I think women should be at the negotiating table. They are an expression of the fact that not all Colombians are addicted to violence and that their country can no long continue to be a democracy that is the home for the thugs and the traders of crime. Civil society should support the successful experiences of the women´s movement there. Women have a very important role to play in pressuring for the creation of more demilitarized zones od distention, but not for the armed groups, but for civil society so that it can define in them what it wants for the future of that beautiful and culturally rich country of the Americas.”

 

That 8th of March, after listening to the Colombian women, and after receiving 312 letters of support for the displaced women of El Caguán from Italy, France, the Americas, Europe, Africa and USA and Canada, FIRE has made a commitment to continue supporting the Colombian women so that they can have a voice internationally.

 

In a second part of the webcast marathon FIRE presented an interview with Angela Cuevas and Norma Bermúdez. Their organization also drafted a document entitled:  “WHO SAYS EVERYTHING IS LOST IN COLOMBIA? COLOMBIAN WOMEN INSIST THAT THE WAR STOP NOW”, which states that “We, the women, watched a  peace process between the government and the FARC    being born in a death agony because of its exclusive model without social   basis, and in the same way we watch with horror a war show  that is just the  continuation of a backward and ungainly patriarchal  concept that takes war  as the midwife of history and humanity and that, unfortunately today defines  the fate of the world and of our country.

”We know, with the wisdom of centuries of pain, exclusions and struggle, that arrogance is a bad counsellor in making any kind of decision. That hard words  and a hard heart  are not not possible when the life and dignity of   populations are hanging in the balance. That is why today we raise our songs to life, to peace and to social justice,  trying to make them heard above the trumpets and drums of war.

”We will not play along with the traffickers of death, with the sellers of  magic formulas, with those who make of misery and pain an entertainment, with  those who design strategies and mechanisms to get rich and show off while  many other people are getting killed.

”Let it be clear that we persist in looking for negotiated solutions for our  country, in building up life and society  in the midst of the barbarism and  desolation that others are trying to impose on us as our destiny.

”Since patience and stubbornness, tolerance and solidarity continue on our side, we will refuse to send our sons to war and we will not support any act of humilliation and violence in the homes, the streets, the suburbs, the cities, the villages and the settlements.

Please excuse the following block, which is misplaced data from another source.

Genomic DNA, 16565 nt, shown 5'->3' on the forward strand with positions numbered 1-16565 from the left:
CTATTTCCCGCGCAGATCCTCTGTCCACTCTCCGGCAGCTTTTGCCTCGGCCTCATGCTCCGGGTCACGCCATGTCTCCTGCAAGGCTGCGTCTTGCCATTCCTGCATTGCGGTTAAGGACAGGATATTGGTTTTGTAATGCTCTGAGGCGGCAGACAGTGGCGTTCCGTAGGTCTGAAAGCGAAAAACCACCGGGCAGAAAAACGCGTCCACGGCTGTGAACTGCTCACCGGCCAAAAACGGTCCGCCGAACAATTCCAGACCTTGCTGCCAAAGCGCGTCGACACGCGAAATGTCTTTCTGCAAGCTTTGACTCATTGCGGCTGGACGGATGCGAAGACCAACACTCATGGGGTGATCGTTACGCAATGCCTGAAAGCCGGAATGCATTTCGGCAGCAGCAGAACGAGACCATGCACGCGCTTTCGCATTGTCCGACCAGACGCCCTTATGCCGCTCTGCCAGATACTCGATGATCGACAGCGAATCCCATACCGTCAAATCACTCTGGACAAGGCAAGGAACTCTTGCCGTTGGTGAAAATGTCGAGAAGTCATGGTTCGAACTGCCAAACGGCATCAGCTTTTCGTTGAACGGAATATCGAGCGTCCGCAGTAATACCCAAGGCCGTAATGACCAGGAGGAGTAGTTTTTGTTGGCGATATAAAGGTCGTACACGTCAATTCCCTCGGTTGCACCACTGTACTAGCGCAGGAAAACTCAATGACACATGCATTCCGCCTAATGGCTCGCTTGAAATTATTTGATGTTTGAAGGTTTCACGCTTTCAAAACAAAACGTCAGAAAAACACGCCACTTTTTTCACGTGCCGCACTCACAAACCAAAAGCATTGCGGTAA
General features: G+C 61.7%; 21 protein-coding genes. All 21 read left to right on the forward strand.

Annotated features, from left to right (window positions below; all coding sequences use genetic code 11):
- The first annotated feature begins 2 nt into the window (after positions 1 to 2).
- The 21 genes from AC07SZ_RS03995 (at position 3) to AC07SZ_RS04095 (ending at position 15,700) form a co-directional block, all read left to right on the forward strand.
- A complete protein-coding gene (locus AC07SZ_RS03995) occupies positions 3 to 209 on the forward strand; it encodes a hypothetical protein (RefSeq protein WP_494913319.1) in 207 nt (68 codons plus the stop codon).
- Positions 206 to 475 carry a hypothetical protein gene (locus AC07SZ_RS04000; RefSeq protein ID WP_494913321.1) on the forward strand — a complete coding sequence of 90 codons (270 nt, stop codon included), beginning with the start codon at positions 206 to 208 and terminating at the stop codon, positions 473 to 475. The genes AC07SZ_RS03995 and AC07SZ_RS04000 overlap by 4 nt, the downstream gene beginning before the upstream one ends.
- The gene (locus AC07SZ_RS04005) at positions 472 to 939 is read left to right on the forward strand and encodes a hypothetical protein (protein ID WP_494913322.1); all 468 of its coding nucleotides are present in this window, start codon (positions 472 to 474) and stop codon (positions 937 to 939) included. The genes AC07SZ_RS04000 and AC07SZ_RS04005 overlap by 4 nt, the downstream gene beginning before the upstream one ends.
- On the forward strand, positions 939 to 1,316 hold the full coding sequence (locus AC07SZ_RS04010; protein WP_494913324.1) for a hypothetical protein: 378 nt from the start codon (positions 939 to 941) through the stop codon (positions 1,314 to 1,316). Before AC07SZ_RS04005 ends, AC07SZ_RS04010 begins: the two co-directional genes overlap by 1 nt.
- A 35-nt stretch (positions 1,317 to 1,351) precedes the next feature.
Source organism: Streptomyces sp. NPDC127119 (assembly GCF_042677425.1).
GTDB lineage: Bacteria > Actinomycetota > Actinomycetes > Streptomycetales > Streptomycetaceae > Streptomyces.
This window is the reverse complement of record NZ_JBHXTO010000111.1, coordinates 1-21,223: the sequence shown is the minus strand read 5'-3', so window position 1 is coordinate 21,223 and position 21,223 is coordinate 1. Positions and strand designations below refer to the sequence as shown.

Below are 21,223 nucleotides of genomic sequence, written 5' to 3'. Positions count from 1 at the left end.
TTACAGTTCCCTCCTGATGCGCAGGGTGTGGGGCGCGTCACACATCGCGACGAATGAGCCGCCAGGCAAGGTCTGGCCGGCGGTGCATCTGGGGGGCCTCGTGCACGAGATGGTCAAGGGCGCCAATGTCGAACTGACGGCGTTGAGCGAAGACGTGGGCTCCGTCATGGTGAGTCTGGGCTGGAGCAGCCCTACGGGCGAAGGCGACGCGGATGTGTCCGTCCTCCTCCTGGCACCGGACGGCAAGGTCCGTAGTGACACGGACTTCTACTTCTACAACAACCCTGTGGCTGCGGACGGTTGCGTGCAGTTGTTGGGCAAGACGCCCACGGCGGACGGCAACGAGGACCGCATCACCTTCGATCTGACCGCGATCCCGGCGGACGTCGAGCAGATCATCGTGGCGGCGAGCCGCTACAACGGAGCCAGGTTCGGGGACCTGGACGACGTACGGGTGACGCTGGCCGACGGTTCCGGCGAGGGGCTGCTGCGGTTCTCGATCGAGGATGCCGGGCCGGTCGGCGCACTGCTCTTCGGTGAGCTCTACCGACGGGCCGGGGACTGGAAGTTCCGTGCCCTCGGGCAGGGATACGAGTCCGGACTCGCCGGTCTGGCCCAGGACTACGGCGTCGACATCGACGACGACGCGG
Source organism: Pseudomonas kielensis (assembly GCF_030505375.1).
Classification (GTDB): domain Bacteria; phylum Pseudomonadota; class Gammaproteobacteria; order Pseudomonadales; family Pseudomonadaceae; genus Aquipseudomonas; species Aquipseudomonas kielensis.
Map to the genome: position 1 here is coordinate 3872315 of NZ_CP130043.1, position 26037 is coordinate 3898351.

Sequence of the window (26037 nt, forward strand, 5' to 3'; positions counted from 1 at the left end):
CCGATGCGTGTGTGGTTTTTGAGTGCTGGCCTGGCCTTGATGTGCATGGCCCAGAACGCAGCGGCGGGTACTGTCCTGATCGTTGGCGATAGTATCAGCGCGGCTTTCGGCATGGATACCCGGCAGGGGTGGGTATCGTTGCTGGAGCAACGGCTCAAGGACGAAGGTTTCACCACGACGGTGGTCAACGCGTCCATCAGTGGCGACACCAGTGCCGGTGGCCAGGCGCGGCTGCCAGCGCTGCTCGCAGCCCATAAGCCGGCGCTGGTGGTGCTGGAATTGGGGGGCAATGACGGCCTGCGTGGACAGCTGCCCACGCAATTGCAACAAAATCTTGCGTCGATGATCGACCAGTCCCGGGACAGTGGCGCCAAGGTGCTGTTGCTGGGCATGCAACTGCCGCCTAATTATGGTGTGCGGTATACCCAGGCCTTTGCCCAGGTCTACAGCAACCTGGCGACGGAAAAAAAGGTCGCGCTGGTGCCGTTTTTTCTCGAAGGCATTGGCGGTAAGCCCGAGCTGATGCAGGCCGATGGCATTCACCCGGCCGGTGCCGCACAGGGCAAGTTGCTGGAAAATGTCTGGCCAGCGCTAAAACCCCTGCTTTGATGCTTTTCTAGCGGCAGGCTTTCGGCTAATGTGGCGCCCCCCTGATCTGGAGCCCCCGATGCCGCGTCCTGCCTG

”We will continue analyzing alternatives for the development of the country, educating our sons and daughters, marching, singing, working, loving, weaving  initiatives, giving birth to projects of liberation. From so much effort,  another kind of peace process must be born: one that includes us, as well as  all the ethnic groups, the generations, the social classes and religions,  those who live in the countryside and those who live in the cities, those  with different political affiliations and with different  professions.

”Reason, which has been so much sold to us as male patrimony and rationality,  is today on our side. We have the clarity and the will to create solutions  with less arrogance and more tenderness, with more sanity and more  generosity, based, neither in profit nor in honor but in the dignity and the  happiness we deserve.
   
”This is a historical opportunity to change the model with which the conflicts  are faced in our country and in the world. The time has come to raise our  voices and our proposals and demonstrate to the powerful that as a country,  we still have the chance to build a solution which is decent and generous.

”We call on all  Colombian Women NOT to allow that from their hands and wombs  spring food for violence and war.

”We call on international women's organizations, stateswomen, and women  politicians to lobby their governments so that women's and children's lives  are respected and a new scenario of negotiated peace develops with the  participation of women, and of all those  who so far have been excluded from  the decisions about whether to go to war or to reach a peaceful solution to  Colombia's conflict. Consensus of Women from The Peace Boat, the Way of Peace for the Women of  Colombia.”

Spokeswomen for the initiative are:

Nazly Lozano,

Norma Bermudez,

Elizabeth Caicedo,

Maria Lastenia Pito,

Consuelo Davila,

Marta Fernandez,

Margarita Pacheco,

Maria Gabriela  Mendez,

Angela Cuevas.
www.Embarcapazcolombia.org
or write fida@calipso.com.co